The best designs are based on purpose and function. When a design solves a functional problem, as simply and elegantly as possible, the resulting form will be honest and timeless. A philosophy at the heart of Jostle is to constantly strive for simplicity and elegance. This is often recognized and validated by our amazing feedback from customers all around the world. It’s even more humbling when your peers recognize your craft.
Jostle just won the Vancouver User Experience Awards for the category “Employee Experience and Engagement”. The event has been established by the Vancouver User Experience Group (VanUE), which is a group of user experience professionals who share unique approaches, experiences and challenges within their practice. The Vancouver User Experience Awards recognizes local Vancouver user experience innovation and outstanding UX practitioners. We are honoured and proud to be selected and alongside talented design houses Rethink Canada and Digital Drive.
Jostle’s UX approach is a constantly evolving process. We think critically about each and every human touch point throughout the user’s journey. Our work-relevant results from of the confluence of three essential understandings:
user experience design, and
web-enabled software architecture.
From a usability perspective we focus us on creating systems people WANT to use. We have a constant open dialog with customers ensuring that our approaches are sustainable and highly relevant.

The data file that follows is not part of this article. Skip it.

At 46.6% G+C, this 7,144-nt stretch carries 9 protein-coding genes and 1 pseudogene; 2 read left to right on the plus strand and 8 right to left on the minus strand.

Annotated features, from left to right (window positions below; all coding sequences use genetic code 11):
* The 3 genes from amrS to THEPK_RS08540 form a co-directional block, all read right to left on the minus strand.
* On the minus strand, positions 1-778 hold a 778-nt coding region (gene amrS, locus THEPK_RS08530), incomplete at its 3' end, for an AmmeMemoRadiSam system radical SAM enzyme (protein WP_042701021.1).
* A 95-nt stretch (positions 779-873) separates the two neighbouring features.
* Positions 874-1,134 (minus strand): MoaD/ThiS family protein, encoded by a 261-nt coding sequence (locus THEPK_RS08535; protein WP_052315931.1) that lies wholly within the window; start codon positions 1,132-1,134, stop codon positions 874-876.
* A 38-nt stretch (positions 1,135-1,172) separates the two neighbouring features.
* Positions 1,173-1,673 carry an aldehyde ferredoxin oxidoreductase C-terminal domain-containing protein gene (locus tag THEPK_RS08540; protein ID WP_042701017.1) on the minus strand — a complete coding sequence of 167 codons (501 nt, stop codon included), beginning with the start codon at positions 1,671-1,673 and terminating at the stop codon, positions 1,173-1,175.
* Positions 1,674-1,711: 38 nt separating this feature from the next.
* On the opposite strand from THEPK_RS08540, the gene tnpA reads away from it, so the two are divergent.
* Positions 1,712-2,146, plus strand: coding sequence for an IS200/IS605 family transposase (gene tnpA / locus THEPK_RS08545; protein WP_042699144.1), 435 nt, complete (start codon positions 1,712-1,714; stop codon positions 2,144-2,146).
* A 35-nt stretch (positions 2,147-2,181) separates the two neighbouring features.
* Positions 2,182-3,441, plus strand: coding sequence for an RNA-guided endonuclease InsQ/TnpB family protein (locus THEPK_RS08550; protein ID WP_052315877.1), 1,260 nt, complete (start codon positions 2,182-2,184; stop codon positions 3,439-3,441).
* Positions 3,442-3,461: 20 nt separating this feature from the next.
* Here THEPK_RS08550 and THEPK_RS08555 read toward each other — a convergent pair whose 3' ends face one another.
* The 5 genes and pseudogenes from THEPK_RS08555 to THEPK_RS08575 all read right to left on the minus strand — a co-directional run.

While there are specializations within the field of user experience, here’s my attempt at identifying some of Jostle’s key guiding principles of UX design:
Be contextual—It’s often easy to think of a user journey like a storybook. If you open most books to any given page and select a word, you’ll be met with an abundance of context on the page. You’ll usually see the title of the book, the chapter, the page number, and the word will appear contextually within a sentence, paragraph, and page. Ensure that users are contextually aware of where they are within their journey.
Be human—Be approachable, trustworthy, and transparent. Provide human interactions rather than machine-like interactions.
Be findable—Establish a strong information scent. Provide wayfinding signs.
Be easy—Reduce the user’s cognitive workload whenever possible. Be consistent and clear, and establish a strong visual hierarchy.
Be simple—Establish a strong signal-to-noise ratio. Avoid distractions, jargon, and long loading times.
If all of the above design principles are followed, the resulting user experience should be elegant. One common definition of elegant is that something is simple; elegant means nothing superfluous. This is the larger goal of a Jostle experience.
Good design enables organizations to do the work they were founded to do.